Moroccan food has distinctive flavors. The blend of heady spices with meat, fish, or poultry, plus the use of dried fruit and nuts or preserved lemons, leaves most of us with our mouths watering and racing to the table.
But how do you use your beautiful tagine pot? We’re going to look at that right here so that you can make the most of this gorgeous and versatile piece of cookware.
If you have a cast-iron tagine pot, see here, the can skip a bunch of work and start cooking right away.
We’ve included instructions for prepping a clay or earthenware tagine pot – which is a little bit more complicated, but totally doable.
Let’s get started!
Tips for using a tagine pot
1. Cure Your Tagine
Cast-iron tagine pot
You can start to use your tagine pot immediately (see below).
Clay tagine pot
If your tagine pot is made of clay, you’ll need to avoid any extreme changes in temperature.
Before making your recipe, you’ll need to season your pot to seal the clay. First, soak it in water for 2 hours. Then dry it thoroughly and spread some olive oil both inside and out. Include the lid.
In a cold oven, put the entire tagine pot inside. Turn the oven on to 300 °F (or 140 °C), and allow your tagine pot bake for 2 hours. Then turn the oven off. Let the oven cool with your tagine pot still inside.
Once your pot is completely cold, wash it, then brush it again with olive oil. Your pot is now ready to use in your recipe.
2. Cook your tagine slowly
To prepare your tagine, you want to do these 7 steps:
1. Put a good amount of oil or fat into the bottom of your tagine.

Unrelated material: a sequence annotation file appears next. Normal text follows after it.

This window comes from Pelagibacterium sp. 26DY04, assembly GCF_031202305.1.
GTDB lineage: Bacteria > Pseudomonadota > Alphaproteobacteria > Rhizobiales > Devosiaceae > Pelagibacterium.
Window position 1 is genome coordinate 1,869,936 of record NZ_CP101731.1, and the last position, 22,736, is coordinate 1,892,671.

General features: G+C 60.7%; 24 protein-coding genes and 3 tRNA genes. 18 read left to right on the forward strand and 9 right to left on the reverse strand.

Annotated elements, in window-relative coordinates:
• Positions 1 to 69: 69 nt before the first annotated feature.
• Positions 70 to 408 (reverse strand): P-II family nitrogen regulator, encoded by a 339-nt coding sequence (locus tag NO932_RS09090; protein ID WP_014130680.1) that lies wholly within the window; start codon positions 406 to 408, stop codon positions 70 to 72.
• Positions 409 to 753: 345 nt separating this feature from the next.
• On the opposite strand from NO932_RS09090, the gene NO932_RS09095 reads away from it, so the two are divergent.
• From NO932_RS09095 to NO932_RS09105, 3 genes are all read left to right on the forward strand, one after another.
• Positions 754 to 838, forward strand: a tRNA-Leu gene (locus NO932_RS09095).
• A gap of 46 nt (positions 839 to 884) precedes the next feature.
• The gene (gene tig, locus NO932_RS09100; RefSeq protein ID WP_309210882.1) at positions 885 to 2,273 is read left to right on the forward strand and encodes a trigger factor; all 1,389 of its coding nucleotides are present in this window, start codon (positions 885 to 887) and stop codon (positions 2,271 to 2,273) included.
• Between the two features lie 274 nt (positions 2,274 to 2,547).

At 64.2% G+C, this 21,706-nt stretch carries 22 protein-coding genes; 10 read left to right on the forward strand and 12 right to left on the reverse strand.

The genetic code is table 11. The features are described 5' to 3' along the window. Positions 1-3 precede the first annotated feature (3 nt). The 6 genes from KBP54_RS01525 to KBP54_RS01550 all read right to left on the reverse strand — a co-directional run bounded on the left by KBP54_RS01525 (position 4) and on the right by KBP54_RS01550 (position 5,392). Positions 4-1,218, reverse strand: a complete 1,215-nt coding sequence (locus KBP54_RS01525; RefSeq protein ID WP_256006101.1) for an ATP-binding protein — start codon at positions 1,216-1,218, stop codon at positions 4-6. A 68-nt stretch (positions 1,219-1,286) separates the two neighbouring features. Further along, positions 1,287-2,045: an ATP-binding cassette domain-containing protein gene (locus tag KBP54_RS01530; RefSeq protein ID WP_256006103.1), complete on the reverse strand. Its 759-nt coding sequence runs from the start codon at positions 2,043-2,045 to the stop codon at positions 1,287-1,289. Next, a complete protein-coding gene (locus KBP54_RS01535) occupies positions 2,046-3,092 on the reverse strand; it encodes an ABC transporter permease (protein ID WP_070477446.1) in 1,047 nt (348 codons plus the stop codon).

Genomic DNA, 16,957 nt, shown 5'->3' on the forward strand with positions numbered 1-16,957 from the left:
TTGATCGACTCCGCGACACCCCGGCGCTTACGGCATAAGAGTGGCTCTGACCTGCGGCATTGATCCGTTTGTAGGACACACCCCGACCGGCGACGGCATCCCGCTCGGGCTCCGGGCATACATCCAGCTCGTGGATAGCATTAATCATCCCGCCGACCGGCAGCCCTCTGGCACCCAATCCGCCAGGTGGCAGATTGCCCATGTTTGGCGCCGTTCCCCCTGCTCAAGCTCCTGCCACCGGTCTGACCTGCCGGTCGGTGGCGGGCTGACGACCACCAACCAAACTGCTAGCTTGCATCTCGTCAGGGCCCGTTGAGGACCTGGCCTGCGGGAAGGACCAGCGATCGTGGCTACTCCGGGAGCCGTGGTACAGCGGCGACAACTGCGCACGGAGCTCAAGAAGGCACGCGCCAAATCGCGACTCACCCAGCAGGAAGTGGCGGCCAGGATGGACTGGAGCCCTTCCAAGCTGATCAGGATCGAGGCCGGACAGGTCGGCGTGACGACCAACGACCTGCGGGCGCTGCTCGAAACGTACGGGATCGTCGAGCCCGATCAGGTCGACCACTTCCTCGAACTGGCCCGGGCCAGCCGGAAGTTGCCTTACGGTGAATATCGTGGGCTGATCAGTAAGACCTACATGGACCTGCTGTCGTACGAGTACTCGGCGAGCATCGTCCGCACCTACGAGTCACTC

2. Add vegetables such as carrots or onions. Having veggies and fat on the bottom will ensure that your meat or fish doesn’t stick to the bottom of your pot while the tagine cooks.
3. Put the meat or fish in the center of your vegetables, then add spices. Here are some spices that are often used in Moroccan cuisine.
4. Add a bit of water or broth, according to your recipe.
5. If your tagine pot is made of clay, you’ll need to use a heat diffuser. Put the diffuser between the bottom of the pot and the stove. Starting with a cold burner, put your tagine on low heat.
6. If your tagine pot is cast iron, no need for a heat diffuser. Turn your stove on to low heat.
7. Now cook your tagine, by allowing it to simmer slowly (typically for about 2 hours, checking the level of liquid and adding a bit more if necessary).
3. Serve your tagine, with all the extras
Serve your tagine with preserved lemons, olives, fresh cilantro or flat-leaf parsley, or pomegranate seeds.
Couscous, buckwheat, quinoa, or rice are all delicious with tagines.
A tagine is usually a meal in itself, but if you do want to serve other foods on the side, you could try any of these:
- Bakoula (sautéed collard greens)
- Taktouka (roasted peppers and tomatoes)
- Potato salad
- Zaalouk (eggplants and tomatoes)
- Carrot salad (hot)
- Beetroot salad (cold)
- Chickpea salad (cold)
- Moroccan salad (tomatoes, peppers, onions, served cold)
Caring for your tagine
Once you have enjoyed your tagine, it’s essential to know how to care for your tagine pot.
Tagines should always be washed by hand, using mild soap, or a mixture of vinegar and baking soda. Harsh detergents could soak through into the clay, and you don’t want that.
If your tagine is made of clay, you’ll want to rub it again with olive oil once it’s clean and dry. Store it with the lid left slightly ajar to enable the clay to breathe.
I hope you enjoy these tips and tricks for cooking Moroccan food!